NEW DELHI: China is not opposed to a US-backed Indian bid to enter the Nuclear Suppliers Group, the main club of countries controlling access to sensitive nuclear technology, Indian External Affairs Minister Sushma Swaraj said on Sunday, days after Indian External Affairs secretary S Jaishankar visited Beijing to discuss India’s bid.
Speaking at a news conference in New Delhi, Swaraj said that Beijing was only focused on the criteria procedure to India’s membership to the elite nuclear club.
Last week, Pakistan’s long-time regional ally China said more talks were needed to build a consensus on which countries could join the NSG.
China has long been seen as leading opposition to the US move to include India in the 48-nation Nuclear Suppliers Group (NSG), but diplomats say other countries, including New Zealand, Turkey, South Africa and Austria also oppose Indian membership.
The NSG aims to prevent the proliferation of nuclear weapons by restricting the sale of items that can be used to make those arms.
According to Indian media reports, Swaraj said at the news conference today that India was hoping to convince China to give its backing to the South Asian nation for membership of the Nuclear Suppliers Group, which works under principle of unanimity where a single country’s vote could scuttle the Indian bid.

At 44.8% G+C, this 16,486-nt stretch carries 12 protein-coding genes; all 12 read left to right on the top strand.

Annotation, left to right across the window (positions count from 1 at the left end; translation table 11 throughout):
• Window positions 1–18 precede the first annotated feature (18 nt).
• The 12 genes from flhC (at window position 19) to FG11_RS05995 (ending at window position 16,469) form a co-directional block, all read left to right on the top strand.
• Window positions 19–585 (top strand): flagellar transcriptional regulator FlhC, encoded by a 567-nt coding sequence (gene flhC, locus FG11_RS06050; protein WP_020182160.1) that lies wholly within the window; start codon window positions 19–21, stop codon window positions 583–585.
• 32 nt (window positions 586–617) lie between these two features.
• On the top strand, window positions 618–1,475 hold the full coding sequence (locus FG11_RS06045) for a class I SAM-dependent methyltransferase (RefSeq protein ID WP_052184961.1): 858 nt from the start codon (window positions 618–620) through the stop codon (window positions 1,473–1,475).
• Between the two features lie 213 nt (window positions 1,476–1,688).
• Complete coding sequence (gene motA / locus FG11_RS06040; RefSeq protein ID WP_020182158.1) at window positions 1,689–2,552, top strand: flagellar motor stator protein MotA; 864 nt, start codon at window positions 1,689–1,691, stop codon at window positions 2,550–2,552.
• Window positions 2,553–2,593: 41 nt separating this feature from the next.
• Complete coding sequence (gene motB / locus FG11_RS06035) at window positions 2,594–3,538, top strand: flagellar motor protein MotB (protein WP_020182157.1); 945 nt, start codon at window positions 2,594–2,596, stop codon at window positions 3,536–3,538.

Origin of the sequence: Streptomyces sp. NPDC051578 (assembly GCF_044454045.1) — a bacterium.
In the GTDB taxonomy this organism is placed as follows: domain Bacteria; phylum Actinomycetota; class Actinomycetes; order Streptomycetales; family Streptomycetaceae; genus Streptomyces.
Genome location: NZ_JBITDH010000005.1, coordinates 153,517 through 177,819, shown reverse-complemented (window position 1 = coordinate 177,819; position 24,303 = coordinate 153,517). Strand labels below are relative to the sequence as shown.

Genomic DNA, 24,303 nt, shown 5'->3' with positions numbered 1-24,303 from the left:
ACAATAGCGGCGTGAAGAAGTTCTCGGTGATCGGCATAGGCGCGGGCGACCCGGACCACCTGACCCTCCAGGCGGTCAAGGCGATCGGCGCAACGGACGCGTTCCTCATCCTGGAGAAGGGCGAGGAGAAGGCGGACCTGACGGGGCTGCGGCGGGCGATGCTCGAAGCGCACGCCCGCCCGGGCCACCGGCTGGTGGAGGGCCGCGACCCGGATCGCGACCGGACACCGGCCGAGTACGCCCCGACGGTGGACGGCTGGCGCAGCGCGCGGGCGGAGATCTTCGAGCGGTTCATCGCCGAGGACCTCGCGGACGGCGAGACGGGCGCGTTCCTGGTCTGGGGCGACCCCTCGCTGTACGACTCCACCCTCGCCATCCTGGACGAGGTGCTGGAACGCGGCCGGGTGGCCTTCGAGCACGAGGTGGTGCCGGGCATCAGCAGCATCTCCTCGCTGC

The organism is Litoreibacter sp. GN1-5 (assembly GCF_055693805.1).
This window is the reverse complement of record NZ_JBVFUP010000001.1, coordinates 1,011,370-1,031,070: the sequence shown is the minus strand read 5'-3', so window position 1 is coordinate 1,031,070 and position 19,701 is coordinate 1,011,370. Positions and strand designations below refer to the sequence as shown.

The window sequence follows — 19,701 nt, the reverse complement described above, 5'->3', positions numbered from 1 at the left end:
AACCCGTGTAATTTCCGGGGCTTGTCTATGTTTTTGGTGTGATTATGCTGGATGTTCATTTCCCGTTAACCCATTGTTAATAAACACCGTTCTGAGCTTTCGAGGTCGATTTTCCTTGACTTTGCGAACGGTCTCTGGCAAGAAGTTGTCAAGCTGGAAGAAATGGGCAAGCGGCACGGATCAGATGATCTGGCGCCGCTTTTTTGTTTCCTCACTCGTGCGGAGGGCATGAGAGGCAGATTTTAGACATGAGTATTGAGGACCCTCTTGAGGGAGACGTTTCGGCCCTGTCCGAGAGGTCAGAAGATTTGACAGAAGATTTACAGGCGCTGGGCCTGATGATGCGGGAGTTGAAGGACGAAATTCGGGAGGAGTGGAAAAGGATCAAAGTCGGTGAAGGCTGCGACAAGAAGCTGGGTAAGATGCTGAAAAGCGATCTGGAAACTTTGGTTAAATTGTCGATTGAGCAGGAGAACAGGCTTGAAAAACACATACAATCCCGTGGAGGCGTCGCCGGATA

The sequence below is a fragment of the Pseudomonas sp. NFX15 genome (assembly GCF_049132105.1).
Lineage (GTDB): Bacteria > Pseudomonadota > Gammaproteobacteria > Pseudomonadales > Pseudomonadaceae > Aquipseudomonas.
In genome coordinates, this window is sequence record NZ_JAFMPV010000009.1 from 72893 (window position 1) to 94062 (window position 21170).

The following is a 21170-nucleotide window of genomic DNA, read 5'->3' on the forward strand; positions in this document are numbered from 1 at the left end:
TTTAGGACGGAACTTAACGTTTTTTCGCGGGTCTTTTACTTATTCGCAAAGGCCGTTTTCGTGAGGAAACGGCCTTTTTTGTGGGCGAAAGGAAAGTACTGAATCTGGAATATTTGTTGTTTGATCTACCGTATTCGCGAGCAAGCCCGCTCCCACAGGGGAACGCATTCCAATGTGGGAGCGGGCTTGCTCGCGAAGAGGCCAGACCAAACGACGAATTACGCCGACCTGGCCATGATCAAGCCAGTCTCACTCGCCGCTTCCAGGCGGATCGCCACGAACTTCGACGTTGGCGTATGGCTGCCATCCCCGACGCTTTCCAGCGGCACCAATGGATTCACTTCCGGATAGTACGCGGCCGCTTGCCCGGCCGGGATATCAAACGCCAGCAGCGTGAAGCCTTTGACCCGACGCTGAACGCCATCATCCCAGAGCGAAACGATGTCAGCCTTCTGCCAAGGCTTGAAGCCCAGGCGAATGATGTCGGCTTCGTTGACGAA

Swaraj, however, said India was confident of getting membership this year.
“China is not opposing membership of India in NSG. It is only talking of criteria and procedure. I am hopeful that we would be able to convince China as well to support our entry to the NSG,” she was quoted as saying by the Hindu newspaper.
“I think that there is a consensus which is being made and I am sure that India will become the member of the NSG this year,” she said.
“I am myself in contact with 23 nations, one or two raised concern but think consensus is there,” she said, arguing that India’s credentials for entry should be discussed instead of talking about criteria.
India not to oppose Pakistan membership
Pakistan has itself also formally applied for membership of the Nuclear Supplier’s Group and has been making diplomatic efforts to muster support for its NSG application.
Pakistan has been reaching out to diplomats of different countries for their support, and emphasizing on the importance of a non-discriminatory approach on NSG expansion to states that have not signed the Non-Proliferation Treaty (NPT).
Speaking about Pakistan’s NSG bid, Indian External Affairs Minister Swaraj said that India, being a non-member of the NSG, could not comment on its entry and role.
“But we will not oppose entry of any nation to the NSG. We think that the application of each country should be considered on the basis of their merit,” she said.